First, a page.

• King of Jordan had sent his personal message to Farouk Shami (to a Quaker???) during the last two company conferences – Amman, Jordan (2006) and Cancun, Mexico (2008)
• Farouk is a member of and guest speaker to many Muslim organizations

From - Meet Farouk – “Mr. Shami and his wife have two sons, both of whom are actively involved in the company. Their union, as strong now as they day they married is a source of pride for Farouk"

Normally one should not bring the family issues into a political campaign; however the above statement from is intended to provide a misleading impression that Farouk is a typical “all-American” successful business man.
• Farouk has two sons and two daughters (not mentioned in his statement). Only one son is directly involved with the company, the other one has his own company selling the same/similar products to non-professional market
• It is an arranged marriage according to Muslim traditions
• He has shipped his wife and one daughter to Palestine for extended periods of time. For the past 20+ years his wife has spent majority of her time in Palestine, i.e. not under the ‘same roof’ as implied in Farouk’s statement. She has only come to the US periodically to visit the children and grandchildren.

IHB2 said...

obviously, since Texans aren't likely to elect more than 1 Democrat to the Exec Branch, Shami's promise to "resign and pay the state $10mil if I don't create 100k new jobs in 2 yrs" is the latest and most clever strategy yet by Lt Guv DotheDewhurst to ascend to the office he cannot run for on his own. heretofore Guvpermanente Perry's spectacular hairdo has trumped DD's every effort to buy the office. who but a hairdresser could bring him down?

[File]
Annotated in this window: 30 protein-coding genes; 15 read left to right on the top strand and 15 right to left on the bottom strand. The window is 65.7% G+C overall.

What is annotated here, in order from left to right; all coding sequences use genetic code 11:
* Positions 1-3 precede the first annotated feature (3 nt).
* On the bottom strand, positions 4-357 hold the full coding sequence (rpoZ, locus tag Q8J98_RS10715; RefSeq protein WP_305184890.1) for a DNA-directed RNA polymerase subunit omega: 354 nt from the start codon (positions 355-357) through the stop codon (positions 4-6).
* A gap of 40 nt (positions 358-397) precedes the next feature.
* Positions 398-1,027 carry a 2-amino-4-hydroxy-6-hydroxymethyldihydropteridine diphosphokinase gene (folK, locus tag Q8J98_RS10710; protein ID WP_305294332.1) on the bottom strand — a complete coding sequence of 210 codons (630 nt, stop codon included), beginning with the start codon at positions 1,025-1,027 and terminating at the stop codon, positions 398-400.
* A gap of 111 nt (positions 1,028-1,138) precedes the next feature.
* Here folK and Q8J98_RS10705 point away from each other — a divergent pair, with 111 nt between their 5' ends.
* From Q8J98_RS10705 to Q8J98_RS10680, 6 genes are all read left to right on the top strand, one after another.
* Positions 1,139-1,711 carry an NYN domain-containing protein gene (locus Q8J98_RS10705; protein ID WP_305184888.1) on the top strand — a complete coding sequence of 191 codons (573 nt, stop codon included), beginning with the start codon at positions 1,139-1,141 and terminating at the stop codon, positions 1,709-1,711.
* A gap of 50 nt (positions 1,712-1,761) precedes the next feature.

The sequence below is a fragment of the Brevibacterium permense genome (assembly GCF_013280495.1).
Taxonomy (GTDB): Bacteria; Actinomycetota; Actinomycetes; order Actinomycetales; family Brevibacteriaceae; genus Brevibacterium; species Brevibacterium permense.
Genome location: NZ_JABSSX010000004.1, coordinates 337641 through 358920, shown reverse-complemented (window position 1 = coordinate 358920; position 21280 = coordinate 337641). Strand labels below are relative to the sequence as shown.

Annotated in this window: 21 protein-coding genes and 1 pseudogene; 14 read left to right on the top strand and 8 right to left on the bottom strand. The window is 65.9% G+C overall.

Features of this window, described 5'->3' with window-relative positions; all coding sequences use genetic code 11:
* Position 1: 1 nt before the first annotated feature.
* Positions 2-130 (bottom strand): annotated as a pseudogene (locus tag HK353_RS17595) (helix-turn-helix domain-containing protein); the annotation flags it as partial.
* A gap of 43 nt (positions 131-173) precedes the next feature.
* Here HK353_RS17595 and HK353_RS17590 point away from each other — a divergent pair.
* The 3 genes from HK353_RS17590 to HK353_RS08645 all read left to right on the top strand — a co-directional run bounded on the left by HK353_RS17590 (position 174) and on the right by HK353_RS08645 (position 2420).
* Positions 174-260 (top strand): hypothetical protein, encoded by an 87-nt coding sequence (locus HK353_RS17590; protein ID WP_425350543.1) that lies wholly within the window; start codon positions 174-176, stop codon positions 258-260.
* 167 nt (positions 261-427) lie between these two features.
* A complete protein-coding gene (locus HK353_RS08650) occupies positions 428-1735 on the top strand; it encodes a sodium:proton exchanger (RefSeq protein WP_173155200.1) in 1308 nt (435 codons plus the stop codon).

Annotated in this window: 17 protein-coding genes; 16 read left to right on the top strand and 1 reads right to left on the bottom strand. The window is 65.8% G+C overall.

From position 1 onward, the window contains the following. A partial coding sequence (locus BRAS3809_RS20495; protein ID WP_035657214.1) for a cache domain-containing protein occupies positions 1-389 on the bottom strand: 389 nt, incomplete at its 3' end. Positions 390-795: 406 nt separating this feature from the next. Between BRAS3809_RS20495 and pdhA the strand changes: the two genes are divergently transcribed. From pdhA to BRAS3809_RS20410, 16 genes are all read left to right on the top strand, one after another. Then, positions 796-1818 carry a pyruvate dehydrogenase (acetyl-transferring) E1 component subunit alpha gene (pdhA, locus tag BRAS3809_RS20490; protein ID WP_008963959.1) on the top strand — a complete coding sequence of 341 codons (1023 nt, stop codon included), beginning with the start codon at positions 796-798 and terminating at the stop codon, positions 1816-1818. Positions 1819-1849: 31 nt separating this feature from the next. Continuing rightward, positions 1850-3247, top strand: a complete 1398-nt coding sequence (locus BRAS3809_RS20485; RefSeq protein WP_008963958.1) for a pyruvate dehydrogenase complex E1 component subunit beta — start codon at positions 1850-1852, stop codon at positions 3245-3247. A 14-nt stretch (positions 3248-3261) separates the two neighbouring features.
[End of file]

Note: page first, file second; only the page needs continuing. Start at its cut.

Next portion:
The Fishing Musician said...

Very funny IHB2.

I guess such a scenario/conspiracy would make DD "the hair apparent". (rimshot)

I agree with Slampo that he needs a "Texas Add-On Name that doesn't suck" to be more attractive to the voters.

How about legal name change to something like Governor Farouk Shami or Farouk "Randy Quaid" Shami" Or Shimmy Shami? or even the simple but effective Farouk "Bubba" Shami.

Anonymous said...

Does Religion Matter? - Culturally and Politically – Farouk’s religion DOES matter, not as to where or how often he practices, but what he believes in.

Shami is a member of the board of the American Task Force on Palestine, as was Tareq Salahi, the Whitehouse party crasher.

Regarding the Palestinian Right of Return, the ATFP states on its website that "The right of return is an integral part of international humanitarian law, and cannot be renounced by any parties”.

There is no Palestinian constituency of consequence that would agree to the renunciation of this right. There is also no Jewish constituency of consequence in Israel that would accept the return of millions of Palestinian refugees..

Everyone is concentrating on the Palestinian refugees used as a political and ideological tool by the Muslims. The majority of the 700,000 original refugees left the territory due to the encouragement by the Arab nations ready to invade Israel in 1967, so that they could then return to the ‘liberated’ territory. Now 40+ years on the refugee camps, the number has grown into millions. None of the fellow Arab/Muslim countries have accepted the Palestinians into their society in any significant numbers.

Nobody is talking about 800,000 Jews who were forced to leave their homes in Arab countries when Israel was formed.

The Right of Return would result in the end of Israel, only by different means than Hamas, PLO, Hezbollah or Iran are promoting.